This is especially important in the Neonatal Intensive Care Units, where the staff has to ensure that the air is always free from microbes and harmful particles.
There may be times that hospitals need to put patients in warming beds to keep them in better condition. But the thing is, there are contaminants in these warming beds that are required to heat it up. And if the contaminants get into the patient’s system, that alone can result in very unfortunate consequences.
This is why there are many hospital warming beds with a HEPA filtration system between the warming system and the bed. This is to ensure that none of the contaminants can escape the warming system and the patient is as safe as possible.
The hospital’s surgical suite is arguably one of the most critical and sensitive areas that must remain free from solid particles, pathogens, and other elements, which can lead to complications for the patient being treated.
A lot of the time, this area requires the most cleaning and sanitation to prevent contamination or protect anyone who enters the suite from developing sickness and infection.
This is why you’re almost sure to find HEPA filter air purifiers in modern hospital surgical suites.
All operating rooms have filtered air that usually goes through a high-grade HEPA filter.
This removes any pathogens, microbes, and contaminants that could infect the patients and the hospital staff. And considering that there are many intricate processes that the staff performs in the surgical suites, patients and staff mustn’t be exposed to any harmful particles in the air.
It won’t be uncommon for a surgical suite to have multiple or one large air purifier to clean the air. In some cases, you’ll even find far-UVC devices that operate hand-in-hand with the HEPA air purifier to keep everyone safe.
Medical labs play a crucial role in keeping humans all over the world safe.
Scientists and medical professionals regularly test and conduct experiments with pathogens and infectious viruses in this lab. So, it should come as no surprise that preventing contamination is a top priority for many medical laboratories.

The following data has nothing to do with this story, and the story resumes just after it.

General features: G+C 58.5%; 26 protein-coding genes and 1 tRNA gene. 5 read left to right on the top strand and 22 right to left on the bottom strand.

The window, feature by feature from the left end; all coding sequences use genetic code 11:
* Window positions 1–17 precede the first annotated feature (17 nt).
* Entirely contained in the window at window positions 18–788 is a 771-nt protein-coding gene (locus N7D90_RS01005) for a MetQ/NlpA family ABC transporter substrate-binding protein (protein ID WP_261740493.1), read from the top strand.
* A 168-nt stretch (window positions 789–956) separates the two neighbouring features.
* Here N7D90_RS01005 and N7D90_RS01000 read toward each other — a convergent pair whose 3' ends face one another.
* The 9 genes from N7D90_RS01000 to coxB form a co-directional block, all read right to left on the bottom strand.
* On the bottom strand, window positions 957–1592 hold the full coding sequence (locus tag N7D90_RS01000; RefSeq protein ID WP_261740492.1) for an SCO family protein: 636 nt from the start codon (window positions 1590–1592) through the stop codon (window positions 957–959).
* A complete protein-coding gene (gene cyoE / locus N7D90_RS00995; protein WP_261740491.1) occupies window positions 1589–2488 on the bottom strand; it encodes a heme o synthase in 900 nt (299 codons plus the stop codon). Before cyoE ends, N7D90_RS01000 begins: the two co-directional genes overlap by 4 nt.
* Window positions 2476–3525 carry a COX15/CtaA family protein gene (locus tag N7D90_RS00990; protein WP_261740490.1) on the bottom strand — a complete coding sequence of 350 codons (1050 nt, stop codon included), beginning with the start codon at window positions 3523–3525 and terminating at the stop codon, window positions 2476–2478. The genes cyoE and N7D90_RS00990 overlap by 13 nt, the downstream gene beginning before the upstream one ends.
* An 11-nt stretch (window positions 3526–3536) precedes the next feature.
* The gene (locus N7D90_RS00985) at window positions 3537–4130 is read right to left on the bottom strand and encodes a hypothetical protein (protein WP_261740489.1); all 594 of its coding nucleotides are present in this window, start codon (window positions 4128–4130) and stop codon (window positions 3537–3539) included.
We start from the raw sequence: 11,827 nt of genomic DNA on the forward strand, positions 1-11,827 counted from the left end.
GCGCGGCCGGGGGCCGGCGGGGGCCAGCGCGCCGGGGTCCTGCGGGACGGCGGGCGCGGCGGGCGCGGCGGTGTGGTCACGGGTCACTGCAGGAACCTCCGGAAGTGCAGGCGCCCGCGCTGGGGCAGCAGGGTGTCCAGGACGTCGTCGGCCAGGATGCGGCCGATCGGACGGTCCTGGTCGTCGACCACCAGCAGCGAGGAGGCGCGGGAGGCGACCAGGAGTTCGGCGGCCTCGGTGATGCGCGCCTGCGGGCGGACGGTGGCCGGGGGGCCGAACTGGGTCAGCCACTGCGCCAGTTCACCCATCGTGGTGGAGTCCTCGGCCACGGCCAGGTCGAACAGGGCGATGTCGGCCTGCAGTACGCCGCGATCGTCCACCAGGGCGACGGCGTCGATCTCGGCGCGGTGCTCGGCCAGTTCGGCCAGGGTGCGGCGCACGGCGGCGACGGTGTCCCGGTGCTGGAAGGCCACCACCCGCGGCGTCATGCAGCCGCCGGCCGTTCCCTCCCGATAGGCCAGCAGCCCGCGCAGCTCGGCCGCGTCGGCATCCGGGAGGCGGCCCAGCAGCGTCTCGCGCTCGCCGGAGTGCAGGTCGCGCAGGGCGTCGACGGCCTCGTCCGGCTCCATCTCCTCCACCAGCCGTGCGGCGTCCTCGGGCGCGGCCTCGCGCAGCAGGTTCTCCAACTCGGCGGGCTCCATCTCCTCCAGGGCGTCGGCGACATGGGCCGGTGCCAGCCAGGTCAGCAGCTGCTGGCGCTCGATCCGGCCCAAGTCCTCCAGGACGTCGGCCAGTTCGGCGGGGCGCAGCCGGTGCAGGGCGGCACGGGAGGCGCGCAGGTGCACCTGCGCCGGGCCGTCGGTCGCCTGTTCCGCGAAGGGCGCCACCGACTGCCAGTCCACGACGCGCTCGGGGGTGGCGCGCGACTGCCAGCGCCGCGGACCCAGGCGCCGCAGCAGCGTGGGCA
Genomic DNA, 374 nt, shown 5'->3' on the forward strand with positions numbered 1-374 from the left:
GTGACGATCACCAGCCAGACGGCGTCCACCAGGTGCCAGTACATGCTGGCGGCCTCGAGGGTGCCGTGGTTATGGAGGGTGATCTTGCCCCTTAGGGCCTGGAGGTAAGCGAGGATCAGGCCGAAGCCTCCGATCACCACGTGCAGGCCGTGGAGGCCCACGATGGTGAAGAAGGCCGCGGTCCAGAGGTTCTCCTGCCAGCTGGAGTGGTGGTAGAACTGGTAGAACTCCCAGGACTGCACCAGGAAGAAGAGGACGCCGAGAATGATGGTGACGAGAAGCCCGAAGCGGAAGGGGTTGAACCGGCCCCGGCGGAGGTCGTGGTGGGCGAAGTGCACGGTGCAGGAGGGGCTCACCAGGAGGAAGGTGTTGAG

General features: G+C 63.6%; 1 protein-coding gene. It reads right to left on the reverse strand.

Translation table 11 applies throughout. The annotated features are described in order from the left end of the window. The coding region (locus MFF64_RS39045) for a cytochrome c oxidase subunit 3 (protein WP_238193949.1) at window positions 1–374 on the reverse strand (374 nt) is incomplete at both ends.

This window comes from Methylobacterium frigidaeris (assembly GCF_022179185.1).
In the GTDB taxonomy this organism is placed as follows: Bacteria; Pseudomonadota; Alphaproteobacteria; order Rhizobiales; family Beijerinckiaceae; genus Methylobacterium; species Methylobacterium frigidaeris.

A leak in the lab or contamination may lead to individuals getting sick or even causing a local outbreak.
This is why it isn’t uncommon for medical labs to have a complex air purification system that fully utilizes the potential of HEPA filters and the most advanced purification technologies to keep everyone as safe as possible.
On top of that, many medical labs are required by law to use HEPA filters to purify the air. This is to ensure that all medical laboratories are functioning and following the highest safety standards as the slightest mistake or slip-up can have severe consequences.
The type of filtration or purification required in these labs varies depending on where the medical lab is.
However, most labs definitely use HEPA filters as they are considered the most effective option if you want to catch potentially harmful solid particles.
Why Do Hospitals Also Use UV Lights?
The thing about air purification is that it isn’t a simple task, especially in a hospital setting.
For most homes, having a simple HEPA filter is more than enough to keep the air as safe and clean as possible.
With that said, keep in mind that hospitals follow completely different standards.
This is because redundancy means safety in this field, so while it might take a lot of time and effort to follow these safety standards, it will all be worth it to ensure that everyone is protected inside the facility.
And one of the ways hospitals do this is by using UV lights to disinfect certain areas.
This isn’t done in all hospitals or areas, but it’s a common practice in the medical field to sanitize a space.
The reason for this is that simply filtering out the particles from the air will not be enough to provide the patients and staff with adequate protection, which is why many hospitals also use UV lights.
With UV lights, not only do you filter out particles, but you eliminate them before they even reach the air purifier.
This ensures that all harmful particles and pathogens floating around are eliminated, and the staff and patients don’t have to worry about potential infections or contamination.
How Do Hospitals Decide What Type of Air Purifier They Need?
When determining what kind of air purifier you need for a hospital, you need to think heavy-duty.
The typical home air purifiers you find on the market simply won’t be strong enough to do the job.
And in many cases, getting these air purifiers means you remain non-compliant with specific laws and regulations.
The first thing hospitals need to look for is a high-grade HEPA filter.
It’s important to research the local guidelines to determine if a HEPA filter is required by law.
But even if there are no requirements, I recommend getting an H12 HEPA filter or greater for hospitals.
On top of that, you may also need an air purifier with a far-UVC system.
This is to make sure that you cover all bases and eliminate pathogens from multiple angles. That way, the risk of cross-contamination is significantly reduced.
Generally, hospital air purifiers are much bigger than the ones you might find at home.
This is because they need to deliver a higher ACH and CADR to make sure that the air is clean at all times.
Most modern hospitals use multiple air purifying systems to ensure the safety of everyone in the facility.
At the very least, the air purifiers need to use high-quality HEPA filters to capture as many solid particles as possible.
From there, hospitals may also have to use far-UVC air purification to make sure that no one in the facility inhales harmful pathogens and that the risk of contamination is reduced to a minimum.